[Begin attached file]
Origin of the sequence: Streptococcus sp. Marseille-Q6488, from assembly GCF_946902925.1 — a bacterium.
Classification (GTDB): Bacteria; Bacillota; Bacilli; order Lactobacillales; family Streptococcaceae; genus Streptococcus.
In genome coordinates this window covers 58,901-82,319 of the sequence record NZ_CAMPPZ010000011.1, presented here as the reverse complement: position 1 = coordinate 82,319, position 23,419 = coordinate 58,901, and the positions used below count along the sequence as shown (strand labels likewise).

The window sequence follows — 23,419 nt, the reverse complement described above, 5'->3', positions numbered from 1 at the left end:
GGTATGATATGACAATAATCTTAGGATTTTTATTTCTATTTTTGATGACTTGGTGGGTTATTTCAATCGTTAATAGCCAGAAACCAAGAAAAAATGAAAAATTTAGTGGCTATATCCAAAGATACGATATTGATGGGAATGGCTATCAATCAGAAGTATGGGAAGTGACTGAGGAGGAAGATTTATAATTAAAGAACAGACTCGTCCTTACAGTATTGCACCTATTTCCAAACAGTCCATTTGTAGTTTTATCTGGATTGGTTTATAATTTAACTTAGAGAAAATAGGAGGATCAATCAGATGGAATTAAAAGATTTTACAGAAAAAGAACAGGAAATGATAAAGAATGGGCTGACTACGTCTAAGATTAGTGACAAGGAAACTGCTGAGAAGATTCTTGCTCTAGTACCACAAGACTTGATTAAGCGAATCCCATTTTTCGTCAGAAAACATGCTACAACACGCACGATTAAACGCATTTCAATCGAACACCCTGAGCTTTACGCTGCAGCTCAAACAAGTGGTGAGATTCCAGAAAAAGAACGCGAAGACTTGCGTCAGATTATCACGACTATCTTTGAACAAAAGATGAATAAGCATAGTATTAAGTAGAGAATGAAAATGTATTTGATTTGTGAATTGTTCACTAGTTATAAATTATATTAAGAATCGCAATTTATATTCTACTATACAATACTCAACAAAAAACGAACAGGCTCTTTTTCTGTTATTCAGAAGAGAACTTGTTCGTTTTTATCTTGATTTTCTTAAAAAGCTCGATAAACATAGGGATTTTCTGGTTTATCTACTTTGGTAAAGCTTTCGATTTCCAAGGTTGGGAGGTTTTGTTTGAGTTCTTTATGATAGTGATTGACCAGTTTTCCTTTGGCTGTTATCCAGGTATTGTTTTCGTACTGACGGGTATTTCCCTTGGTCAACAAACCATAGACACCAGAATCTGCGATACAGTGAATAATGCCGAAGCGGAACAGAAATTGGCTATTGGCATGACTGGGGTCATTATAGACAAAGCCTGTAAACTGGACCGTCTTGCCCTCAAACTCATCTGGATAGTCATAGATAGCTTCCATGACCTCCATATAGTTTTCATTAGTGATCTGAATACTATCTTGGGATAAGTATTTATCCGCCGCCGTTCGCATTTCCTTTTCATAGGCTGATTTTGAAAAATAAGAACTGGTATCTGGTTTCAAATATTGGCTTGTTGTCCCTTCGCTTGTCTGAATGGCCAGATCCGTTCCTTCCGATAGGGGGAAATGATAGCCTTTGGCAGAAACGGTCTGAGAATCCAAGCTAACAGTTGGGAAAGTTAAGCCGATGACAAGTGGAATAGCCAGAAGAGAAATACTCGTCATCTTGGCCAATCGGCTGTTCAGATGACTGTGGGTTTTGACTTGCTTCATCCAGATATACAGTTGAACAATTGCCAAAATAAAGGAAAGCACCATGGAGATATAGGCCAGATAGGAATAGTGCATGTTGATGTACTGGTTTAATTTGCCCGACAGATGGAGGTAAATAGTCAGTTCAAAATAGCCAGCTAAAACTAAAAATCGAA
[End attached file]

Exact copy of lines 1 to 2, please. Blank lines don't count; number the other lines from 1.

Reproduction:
Origin of the sequence: Streptococcus sp. Marseille-Q6488, from assembly GCF_946902925.1 — a bacterium.
Classification (GTDB): Bacteria; Bacillota; Bacilli; order Lactobacillales; family Streptococcaceae; genus Streptococcus.